101: There is No Growth Without Goals
A simple breakdown of why goals are critical to success.
The most important, and most often neglected, skill for growth is introspection. Taking the time to look within yourself and decide what you really want is essential to success. This is where goals come in. For our purposes, let’s define a goal as your desired outcome or destination in life, where you would like your efforts to lead.
Whenever someone comes to me for help with productivity, I always have them start by defining their goals and the “why” behind them. A sketch of an ideal future informs current actions. As the Cheshire Cat in Alice in Wonderland observed, with an unknown destination, it really doesn’t matter which way you go. Without a goal, you will find yourself perpetually lost, running faster and faster but making no true progress. Goals give us directional clarity, a simple litmus test for where to allocate our time, energy, and focus each day.
When you set a goal, I would emphasize the importance of starting with uncomfortably long timelines. On a long enough time scale, anything not precluded by the laws of physics is theoretically possible. I usually start with 25 year goals, which is a long enough period to remove the concept of “impossible” from consideration. Framing your short-term actions as necessary in the pursuit of challenging and rewarding achievements has been shown to greatly increase motivation.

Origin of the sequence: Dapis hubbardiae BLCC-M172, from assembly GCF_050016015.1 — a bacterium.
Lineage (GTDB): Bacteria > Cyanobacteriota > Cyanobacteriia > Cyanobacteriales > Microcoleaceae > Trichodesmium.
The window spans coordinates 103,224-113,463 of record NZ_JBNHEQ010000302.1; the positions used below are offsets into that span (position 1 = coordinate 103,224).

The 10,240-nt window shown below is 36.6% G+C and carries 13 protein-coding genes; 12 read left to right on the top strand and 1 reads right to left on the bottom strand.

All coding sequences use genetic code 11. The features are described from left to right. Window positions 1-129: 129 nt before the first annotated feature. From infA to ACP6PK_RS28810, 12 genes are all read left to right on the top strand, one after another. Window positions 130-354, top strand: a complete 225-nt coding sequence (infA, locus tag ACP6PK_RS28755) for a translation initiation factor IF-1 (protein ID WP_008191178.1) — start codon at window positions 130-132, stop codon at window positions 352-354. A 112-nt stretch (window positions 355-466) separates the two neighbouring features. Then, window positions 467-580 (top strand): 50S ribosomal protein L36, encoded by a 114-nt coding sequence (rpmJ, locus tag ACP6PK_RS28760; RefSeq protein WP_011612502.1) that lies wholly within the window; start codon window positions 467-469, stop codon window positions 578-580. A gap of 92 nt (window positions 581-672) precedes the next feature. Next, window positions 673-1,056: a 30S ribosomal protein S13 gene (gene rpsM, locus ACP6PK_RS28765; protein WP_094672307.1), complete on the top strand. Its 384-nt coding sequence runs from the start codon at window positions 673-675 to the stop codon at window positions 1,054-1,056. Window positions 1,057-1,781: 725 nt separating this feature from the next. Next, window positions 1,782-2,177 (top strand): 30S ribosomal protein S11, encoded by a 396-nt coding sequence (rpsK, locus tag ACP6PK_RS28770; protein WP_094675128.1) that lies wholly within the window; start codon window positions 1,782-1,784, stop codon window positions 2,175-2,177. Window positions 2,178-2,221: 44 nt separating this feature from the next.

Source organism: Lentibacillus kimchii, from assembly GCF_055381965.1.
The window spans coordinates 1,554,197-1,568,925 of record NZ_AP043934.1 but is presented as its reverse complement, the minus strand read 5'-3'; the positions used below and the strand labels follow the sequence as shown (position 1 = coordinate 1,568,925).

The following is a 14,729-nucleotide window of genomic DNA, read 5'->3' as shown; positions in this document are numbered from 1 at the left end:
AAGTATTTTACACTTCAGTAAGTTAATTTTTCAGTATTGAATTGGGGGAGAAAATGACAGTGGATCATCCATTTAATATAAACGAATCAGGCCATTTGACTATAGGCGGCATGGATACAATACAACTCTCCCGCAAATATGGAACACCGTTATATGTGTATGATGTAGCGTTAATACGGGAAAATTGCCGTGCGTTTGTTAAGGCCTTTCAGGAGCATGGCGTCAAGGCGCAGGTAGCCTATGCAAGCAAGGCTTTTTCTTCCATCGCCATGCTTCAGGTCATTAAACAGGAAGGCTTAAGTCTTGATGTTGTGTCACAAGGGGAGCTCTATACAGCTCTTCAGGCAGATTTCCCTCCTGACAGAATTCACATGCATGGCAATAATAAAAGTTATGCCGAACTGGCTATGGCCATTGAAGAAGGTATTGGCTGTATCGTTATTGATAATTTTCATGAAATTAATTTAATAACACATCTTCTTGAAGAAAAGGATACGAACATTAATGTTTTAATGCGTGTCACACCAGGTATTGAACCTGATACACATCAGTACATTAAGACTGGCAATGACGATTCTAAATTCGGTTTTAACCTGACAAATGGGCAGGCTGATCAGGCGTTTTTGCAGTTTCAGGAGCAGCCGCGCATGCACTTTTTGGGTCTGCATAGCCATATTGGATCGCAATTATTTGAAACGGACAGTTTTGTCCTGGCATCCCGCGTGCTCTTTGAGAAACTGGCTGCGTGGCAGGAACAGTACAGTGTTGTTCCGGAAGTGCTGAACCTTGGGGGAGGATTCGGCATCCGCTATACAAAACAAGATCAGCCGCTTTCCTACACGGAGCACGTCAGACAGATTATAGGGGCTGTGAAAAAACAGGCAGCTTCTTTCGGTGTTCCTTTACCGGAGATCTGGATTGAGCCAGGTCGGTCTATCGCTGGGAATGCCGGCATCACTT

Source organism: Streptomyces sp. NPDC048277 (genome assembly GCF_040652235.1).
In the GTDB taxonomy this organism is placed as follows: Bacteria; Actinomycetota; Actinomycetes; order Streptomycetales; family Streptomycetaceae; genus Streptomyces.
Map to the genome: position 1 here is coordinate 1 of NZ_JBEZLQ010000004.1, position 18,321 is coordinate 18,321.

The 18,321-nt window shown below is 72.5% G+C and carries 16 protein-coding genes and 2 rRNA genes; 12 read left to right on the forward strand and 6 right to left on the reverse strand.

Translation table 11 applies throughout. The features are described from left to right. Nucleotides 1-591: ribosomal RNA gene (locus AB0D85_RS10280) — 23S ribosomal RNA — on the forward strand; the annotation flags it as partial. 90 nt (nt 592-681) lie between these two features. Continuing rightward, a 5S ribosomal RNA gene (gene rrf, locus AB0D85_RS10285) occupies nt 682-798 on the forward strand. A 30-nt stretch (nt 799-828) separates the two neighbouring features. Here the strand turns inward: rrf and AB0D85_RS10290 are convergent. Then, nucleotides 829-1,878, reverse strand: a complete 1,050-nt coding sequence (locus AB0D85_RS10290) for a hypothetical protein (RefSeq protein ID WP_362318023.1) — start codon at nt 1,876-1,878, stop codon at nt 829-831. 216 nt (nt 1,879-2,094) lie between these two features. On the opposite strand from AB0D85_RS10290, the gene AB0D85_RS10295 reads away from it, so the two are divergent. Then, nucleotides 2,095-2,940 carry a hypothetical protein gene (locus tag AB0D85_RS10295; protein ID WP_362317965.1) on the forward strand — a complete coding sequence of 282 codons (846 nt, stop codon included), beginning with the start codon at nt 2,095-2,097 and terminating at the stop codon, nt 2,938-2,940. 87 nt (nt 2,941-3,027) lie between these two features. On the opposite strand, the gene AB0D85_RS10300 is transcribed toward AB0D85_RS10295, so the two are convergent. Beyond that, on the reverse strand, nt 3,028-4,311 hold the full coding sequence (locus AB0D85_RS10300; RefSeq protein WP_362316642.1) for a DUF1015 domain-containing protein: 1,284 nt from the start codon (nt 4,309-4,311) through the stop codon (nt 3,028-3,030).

This long-term orientation is what allows us to distinguish between the Important and the Urgent. Urgent tasks have decaying value. Pretty much all email or deadline-driven work falls into this category. Important tasks have lasting value that compounds by actually moving the ball forward, opening up new opportunities and capacity. With a long-term focus, we direct our energy toward setting up supporting structures that extend our reach upwards. It is the difference between putting out fires and preventing future fires.
The decision point of “does this really lead me to my goals?” sets up clear trade-offs which are best resolved upfront. This is why it is critical to internalize opportunity cost. Fundamentally, opportunity cost means that reading this post comes at the expense of literally everything else you could possibly be doing at this moment.
Using this frame of opportunity cost, our less important goals are actually obstacles coming at the expense of our most important goals; an unseen and quite expensive cost to pay. These secondary goals temporarily become your “Not to Do List” — this reserves your focus. In the same vein, all urgent work distracts you from your important work and therefore must be limited.
As Ray Dalio observes in Principles:
“[Setting goals] is the step where you face the fundamental limit: life is a giant smorgasbord of more delicious alternatives than you can ever hope to taste. So you have to reject having some things you want in order to get other things you want more.”
The essential skills for time management are planning and reflection. We are intentional about where time is spent and continually course-correct to more closely track our long-term goals. If allocating time towards a new project navigates us toward our most important goals, we prioritize it. If not, we say no to the opportunity or consciously limit resources allocated towards it.
I believe that life, at its core, is a single player game. We write the rules for play and keep our own score. We decide how to define and measure our own success. If we loosely define growth as moving towards a desired state, growing would have no true objective value independent of a goal.
Take it from me, open-ended “growth” is a fool’s errand. I spent years of my life working towards a nebulously-defined quest to “improve myself”. Without an important project upon which to focus my efforts, the years of my life passed with often little to show for it. Thus, while no one can really tell you what to value or pursue in life, I feel very qualified to underscore the importance of giving this process the attention it deserves.